Just as a comparison, look at the top three most recent posts right now on the frontpage of NJRealEstateWire and on Baristanet:
- Livingston, NJ 2008 Home Sales
- NJ Tennis Clubs Along the Midtown Direct Train Line
- Staging Your Home WILL HELP IT SELL
Is there any question that if I were interested in getting the feel of a town, I would get more out of Baristanet (for Montclair area) than out of NJRealEstateWire (for Millburn area)?
The sad thing here is that the local realtor blogs end up working against its goals: reaching people who are interested in a particular neighborhood and its goings-ons. It’s impossible to brand yourself as a local expert in the community when the local people aren’t reading your blog, and there is no conversation going on.
Look again at the number of comments on Baristanet, and compare that to the number of comments your typical local realtor blog generates. There is no comparison.
What’s ironic — perhaps tragic — about this is that perhaps the local realtor is often best suited to be running a local media blog. As part of her job, the local realtor is going to know quite a bit about the feel of a neighborhood, the shops, the city council actions, schools, in short — what’s going on. But because she aims so much at trying to sell houses and getting leads off her blog, she will end up producing content that most people are completely uninterested in reading.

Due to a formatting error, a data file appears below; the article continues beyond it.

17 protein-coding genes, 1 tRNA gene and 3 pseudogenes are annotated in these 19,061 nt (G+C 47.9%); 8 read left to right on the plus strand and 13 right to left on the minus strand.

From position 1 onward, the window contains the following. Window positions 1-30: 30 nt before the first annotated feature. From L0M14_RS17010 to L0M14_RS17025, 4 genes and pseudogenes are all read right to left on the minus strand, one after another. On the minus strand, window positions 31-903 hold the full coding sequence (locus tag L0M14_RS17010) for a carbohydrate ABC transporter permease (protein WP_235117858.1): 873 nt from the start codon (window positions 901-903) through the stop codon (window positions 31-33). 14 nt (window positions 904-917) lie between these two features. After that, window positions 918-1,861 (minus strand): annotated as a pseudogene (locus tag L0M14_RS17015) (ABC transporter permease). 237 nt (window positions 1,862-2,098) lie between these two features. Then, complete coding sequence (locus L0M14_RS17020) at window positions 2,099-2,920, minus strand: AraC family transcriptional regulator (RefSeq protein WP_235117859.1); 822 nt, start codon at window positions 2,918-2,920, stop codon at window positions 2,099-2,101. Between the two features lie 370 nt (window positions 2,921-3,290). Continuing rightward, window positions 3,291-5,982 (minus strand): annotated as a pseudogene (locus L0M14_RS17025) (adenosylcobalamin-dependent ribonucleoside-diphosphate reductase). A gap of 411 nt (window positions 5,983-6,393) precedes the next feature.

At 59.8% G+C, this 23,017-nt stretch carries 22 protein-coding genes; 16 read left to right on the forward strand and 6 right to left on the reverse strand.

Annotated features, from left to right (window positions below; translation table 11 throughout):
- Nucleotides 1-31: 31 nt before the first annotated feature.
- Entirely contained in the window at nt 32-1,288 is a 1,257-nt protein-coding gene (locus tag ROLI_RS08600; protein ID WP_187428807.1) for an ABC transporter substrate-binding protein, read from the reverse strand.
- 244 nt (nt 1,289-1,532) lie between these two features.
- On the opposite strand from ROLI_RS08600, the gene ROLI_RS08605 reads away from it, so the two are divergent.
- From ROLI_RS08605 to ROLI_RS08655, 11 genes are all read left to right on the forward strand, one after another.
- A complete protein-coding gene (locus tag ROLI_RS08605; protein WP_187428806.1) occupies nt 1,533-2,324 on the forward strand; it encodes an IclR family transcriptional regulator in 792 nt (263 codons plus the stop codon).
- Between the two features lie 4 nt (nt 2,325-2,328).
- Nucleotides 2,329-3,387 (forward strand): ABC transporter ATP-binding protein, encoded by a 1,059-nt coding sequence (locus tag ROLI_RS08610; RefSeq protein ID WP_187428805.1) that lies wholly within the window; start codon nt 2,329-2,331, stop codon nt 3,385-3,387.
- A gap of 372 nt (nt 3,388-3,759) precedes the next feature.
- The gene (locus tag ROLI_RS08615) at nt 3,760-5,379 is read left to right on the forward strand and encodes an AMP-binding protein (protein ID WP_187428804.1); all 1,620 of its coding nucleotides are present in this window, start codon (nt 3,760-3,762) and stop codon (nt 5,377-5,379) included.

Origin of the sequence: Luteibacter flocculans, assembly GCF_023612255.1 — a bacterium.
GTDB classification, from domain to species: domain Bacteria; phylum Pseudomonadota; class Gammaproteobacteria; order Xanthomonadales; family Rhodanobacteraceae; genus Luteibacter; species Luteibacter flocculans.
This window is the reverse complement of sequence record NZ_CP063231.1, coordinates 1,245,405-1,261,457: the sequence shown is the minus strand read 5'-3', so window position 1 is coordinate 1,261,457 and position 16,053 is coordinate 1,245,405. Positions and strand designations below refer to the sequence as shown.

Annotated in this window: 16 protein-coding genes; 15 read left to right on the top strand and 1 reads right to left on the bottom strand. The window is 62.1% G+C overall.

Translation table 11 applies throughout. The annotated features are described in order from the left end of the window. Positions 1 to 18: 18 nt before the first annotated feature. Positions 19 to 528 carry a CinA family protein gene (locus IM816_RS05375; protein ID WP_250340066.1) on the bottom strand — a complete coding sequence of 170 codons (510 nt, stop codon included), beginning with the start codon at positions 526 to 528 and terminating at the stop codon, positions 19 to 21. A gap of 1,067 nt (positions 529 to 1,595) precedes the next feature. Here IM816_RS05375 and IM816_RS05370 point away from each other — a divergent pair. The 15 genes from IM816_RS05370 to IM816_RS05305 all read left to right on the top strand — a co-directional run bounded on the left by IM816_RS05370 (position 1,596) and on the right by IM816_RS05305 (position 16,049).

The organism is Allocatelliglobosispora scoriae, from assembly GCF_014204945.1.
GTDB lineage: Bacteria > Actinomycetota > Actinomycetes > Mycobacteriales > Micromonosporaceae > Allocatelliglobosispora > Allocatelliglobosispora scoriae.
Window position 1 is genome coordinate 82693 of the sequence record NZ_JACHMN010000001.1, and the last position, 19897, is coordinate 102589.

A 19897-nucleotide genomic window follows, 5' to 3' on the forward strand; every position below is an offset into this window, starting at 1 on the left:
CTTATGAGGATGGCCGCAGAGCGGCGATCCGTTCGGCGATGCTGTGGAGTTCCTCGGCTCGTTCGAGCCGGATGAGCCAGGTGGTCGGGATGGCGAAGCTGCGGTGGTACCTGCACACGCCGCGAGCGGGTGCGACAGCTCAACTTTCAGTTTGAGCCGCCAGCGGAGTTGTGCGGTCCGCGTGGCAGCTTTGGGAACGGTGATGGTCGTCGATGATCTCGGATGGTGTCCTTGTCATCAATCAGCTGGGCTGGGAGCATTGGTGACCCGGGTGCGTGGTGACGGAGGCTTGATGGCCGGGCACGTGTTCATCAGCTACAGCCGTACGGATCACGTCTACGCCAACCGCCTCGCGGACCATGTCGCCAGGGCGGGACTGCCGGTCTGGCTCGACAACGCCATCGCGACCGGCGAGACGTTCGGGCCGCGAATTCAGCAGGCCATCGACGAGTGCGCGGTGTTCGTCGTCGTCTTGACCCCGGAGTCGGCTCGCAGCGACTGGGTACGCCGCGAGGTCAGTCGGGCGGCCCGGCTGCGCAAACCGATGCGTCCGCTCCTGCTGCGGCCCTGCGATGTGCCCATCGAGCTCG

At the same time, as licensed real estate professionals, realtors are under certain regulations that the non-realtors are not. They have to be careful about what they say or write about a particular area in a way a journalist does not. What to do?
Keeping in mind that advice is often worth what you’ve paid for it, here are my thoughts.
1. Decide what business you are in when blogging
Are you in the home-selling business when you’re blogging? Or are you in the local media business? Decide, then act accordingly. This could mean that you setup a separate operation for your local blogging and avoid tainting it with overt commercialism. Or it could mean that you focus simply on realty blogging, understanding that you will be at a major disadvantage when up against a real local blogger.
2. Create an Ecosystem for your Local Blogging
Since most realtors are actually in the business of helping people buy and sell homes, it doesn’t make much sense to start a second job in local media. This means that realistically, what you need to do is to create an ‘ecosystem’ of local blogs in your neighborhood. Encourage someone to start a local media blog, with both content (you can write about local real estate issues) and with cash (advertise on their local blog). Reach out to other people who may be able to write about one aspect of your town, then bring it all together under one local media operation.